Male FVB mice (8-10 weeks old) were used to model sepsis in vivo. The Institutional Animal Care and Use Committee of the National Cheng Kung University approved procedures. In the chronic endotoxemia model, various concentrations of rTMD1 or rTMD proteins in equimolar amounts were administered by tail intravenous injection and LPS (20 mg/kg) or K pneumoniae (5 × 102 CFU/mouse, BCRC) was administered by intraperitoneal injection. After 6 or 12 hours, mice were killed by pentobarbital anesthesia (50 mg/kg intraperitoneally). Sera were collected and assayed for TNF-α, NO, BUN, and creatinine, and lung and kidney tissues were removed, fixed with formalin, and embedded in paraffin for histochemical examination. In the lethal sepsis model, rTMD1 (2 mg/kg [87.3 nM/kg]) was intravenously administered at 0, 6, 12, and 24 hours after intraperitoneal administration of LPS (40 mg/kg). The half-life of rTMD1 in the circulation was determined by intravenous injection of rTMD1 (10 mg/kg [436.64 nM/kg]) and serum samples were collected at various time intervals. The levels of rTMD1 in the collected sera were determined by a sandwich ELISA which used anti–c-Myc monoclonal antibody and TM-H300 as capture and detection antibodies (both from Santa Cruz Biotechnology), respectively. For the lethal bacteremia model, rTMD1 (10 mg/kg) was administered before intraperitoneal injection of K pneumoniae (5 × 103 CFU/mouse). Mortality was monitored every 6 to 12 hours until all mice in either experimental group died. Experimental procedure of determining LPS half-life is as follows. LPS (20 mg/kg) was intraperitoneally administered to male FVB mice without or with rTMD1 (10 mg/kg intravenously). Serum samples were collected at various time intervals and the amount of LPS was determined by Limulus amebocyte lysate test (Associates of Cape Cod, E Falmouth, MA). A further experiment was performed to determine whether rTMD1 affects bacterial clearance. K pneumoniae (5 × 102 CFU/mouse) was intraperitoneally administered to male FVB mice without or with rTMD1 (10 mg/kg intravenously), and blood samples were collected at various time intervals. Outgrowth of K pneumoniae was quantified by plating serial dilutions of blood samples on blood agar plates and enumerating colonies after overnight incubation at 37°C.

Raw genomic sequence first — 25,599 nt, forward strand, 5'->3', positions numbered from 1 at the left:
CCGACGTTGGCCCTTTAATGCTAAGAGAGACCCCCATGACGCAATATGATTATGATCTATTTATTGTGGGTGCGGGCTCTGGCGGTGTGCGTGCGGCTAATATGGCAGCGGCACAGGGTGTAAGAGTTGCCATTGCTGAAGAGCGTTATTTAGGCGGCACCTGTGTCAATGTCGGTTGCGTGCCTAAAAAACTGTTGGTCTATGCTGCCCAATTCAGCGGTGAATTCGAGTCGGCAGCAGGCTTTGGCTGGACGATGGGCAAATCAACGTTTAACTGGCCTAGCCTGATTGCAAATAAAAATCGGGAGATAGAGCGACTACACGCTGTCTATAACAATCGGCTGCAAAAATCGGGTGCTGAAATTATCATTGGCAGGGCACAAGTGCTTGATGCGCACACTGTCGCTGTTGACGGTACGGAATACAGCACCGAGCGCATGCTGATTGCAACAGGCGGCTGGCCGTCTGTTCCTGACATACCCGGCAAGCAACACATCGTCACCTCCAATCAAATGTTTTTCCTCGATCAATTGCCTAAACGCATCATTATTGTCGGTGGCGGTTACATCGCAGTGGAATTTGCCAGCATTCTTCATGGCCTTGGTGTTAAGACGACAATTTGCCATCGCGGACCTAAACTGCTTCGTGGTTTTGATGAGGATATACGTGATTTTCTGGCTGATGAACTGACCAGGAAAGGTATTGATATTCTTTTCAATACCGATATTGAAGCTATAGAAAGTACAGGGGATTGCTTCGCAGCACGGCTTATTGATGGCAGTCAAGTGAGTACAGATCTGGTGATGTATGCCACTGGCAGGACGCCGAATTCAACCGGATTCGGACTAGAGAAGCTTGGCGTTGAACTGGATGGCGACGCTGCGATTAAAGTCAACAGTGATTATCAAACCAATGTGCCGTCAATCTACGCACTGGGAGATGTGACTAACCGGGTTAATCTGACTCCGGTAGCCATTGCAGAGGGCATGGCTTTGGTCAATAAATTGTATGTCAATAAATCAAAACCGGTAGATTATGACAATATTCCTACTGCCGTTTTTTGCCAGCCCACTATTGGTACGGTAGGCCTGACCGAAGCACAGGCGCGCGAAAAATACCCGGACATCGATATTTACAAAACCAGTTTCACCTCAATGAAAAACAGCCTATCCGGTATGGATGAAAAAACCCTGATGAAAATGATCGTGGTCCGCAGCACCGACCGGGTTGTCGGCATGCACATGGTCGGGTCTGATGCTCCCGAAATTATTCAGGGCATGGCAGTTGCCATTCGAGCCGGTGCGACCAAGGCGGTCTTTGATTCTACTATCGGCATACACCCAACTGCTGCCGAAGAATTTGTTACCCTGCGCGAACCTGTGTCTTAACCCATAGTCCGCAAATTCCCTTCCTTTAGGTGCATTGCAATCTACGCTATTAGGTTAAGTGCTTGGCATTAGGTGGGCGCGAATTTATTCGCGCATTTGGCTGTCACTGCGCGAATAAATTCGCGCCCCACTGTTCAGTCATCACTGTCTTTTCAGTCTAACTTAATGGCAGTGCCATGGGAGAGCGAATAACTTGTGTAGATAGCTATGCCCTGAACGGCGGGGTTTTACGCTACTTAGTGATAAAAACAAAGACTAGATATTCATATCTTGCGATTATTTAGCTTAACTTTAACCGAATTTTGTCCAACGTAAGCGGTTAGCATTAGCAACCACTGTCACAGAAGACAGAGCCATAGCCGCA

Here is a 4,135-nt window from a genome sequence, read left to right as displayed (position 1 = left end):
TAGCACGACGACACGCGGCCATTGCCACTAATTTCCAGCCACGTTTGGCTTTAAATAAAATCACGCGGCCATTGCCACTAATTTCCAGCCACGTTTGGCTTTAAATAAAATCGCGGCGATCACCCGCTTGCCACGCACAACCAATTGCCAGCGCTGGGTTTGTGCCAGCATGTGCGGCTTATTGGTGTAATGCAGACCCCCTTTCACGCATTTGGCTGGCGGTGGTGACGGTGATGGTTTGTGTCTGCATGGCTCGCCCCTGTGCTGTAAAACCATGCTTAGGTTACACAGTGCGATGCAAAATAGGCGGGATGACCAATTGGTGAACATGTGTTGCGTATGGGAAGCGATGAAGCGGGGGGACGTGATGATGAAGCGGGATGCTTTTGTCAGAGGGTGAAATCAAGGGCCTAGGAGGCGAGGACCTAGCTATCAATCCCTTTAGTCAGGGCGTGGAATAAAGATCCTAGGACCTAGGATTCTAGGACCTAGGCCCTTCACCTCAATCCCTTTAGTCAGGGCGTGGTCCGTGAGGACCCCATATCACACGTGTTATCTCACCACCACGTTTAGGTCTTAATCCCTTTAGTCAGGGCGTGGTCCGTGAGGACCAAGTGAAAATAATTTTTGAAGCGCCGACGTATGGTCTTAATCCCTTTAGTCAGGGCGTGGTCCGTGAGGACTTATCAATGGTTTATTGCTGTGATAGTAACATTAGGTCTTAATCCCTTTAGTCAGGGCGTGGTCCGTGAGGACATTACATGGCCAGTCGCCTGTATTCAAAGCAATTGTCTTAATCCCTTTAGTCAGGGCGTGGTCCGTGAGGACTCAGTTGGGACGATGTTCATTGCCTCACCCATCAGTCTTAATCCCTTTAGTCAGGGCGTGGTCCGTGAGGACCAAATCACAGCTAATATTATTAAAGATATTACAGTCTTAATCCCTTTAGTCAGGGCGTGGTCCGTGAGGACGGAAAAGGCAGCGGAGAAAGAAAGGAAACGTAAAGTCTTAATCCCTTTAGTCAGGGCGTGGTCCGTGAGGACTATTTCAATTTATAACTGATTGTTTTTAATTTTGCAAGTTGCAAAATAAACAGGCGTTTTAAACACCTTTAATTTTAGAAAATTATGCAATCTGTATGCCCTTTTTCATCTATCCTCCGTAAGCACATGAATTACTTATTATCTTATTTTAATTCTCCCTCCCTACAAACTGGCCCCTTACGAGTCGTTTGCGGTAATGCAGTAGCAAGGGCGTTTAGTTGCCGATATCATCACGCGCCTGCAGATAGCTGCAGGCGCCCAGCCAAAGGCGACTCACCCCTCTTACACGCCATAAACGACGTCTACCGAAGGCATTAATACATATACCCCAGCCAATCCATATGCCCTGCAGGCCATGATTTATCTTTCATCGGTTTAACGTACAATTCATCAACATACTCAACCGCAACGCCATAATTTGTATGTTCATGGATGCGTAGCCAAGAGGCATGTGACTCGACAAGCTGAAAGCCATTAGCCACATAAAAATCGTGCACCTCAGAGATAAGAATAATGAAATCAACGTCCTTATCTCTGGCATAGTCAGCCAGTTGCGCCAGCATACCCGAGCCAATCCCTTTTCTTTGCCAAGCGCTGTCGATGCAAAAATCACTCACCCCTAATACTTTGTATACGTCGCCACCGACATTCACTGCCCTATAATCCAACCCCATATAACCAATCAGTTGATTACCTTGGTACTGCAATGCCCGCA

K pneumoniae and LPS binding assays
K pneumoniae (3 × 105 CFU/well), E coli O111:B4 smooth-type LPS (5 μg/well), or bovine serum albumin (BSA, 5 μg/well) in 100 μL bicarbonate buffer (pH 9.6) were coated onto wells of high-binding microtiter plate (Corning Costar, Cambridge, MA). Nonspecific binding was blocked with binding buffer (20 mM Tris-HCl, pH 7.4, 0.15 M NaCl, 5 mM CaCl2) containing 50 mg/mL BSA. Various concentrations of rTMD proteins without or with CD14 (10 μg/mL; R&D Systems) in binding buffer containing 1 mg/mL BSA were added to wells and incubated for 2 hours. In some experiments, 0.2 M mannose, 5 mM EDTA, or Ley were included in the binding buffer to compete with LPS and rTMD1 binding. Antibody against the c-Myc epitope of the rTMD proteins was added to wells and incubated for 2 hours, and peroxidase-labeled secondary antibody followed. Binding of rTMD proteins was detected by measuring absorbance at 450 nm.
Effect of rTMD1 on bacterial agglutination
K pneumoniae and E coli DH5α (BCRC) were washed twice in 0.1 M sodium bicarbonate buffer (pH 9.6) and incubated with 0.1 mg/mL fluorescein isothiocyanate (FITC) at 37°C in the dark. Each of 20 μg/mL of rTMD1, nontagged rTMD1, mammalian rTMD1, and recombinant TM domains 2 and 3 (rTMD23) was coincubated with FITC-labeled bacteria (1 × 105 CFU/mL) in buffer (20 mM Tris, pH 7.4, 0.15 M NaCl, 5 mM CaCl2, 1 mg/mL BSA) with or without 0.2 M mannose or 5 mM EDTA. Samples were individually placed on a glass slide and fluorescently labeled bacteria were observed microscopically to evaluate agglutination.26
THP-1 phagocytosis assay
FITC-labeled K pneumoniae (1 × 105 CFU/well) were preincubated with rTMD1 at 37°C for 30 minutes before adding to differentiated THP-1 cells. After incubation for 2 hours the THP-1 cells were washed twice with ice-cold PBS before fluorescence microscopy, or were further trypsinized, resuspended in PBS, and analyzed in a fluorescence-activated cell sorter (FACS; Becton Dickinson, San Jose, CA) to measure THP-1 cell intracellular fluorescence. Green fluorescence data from 10 000 events (cells) per condition collected at 530 nm on a log scale were analyzed with CellQuest software (Becton Dickinson).27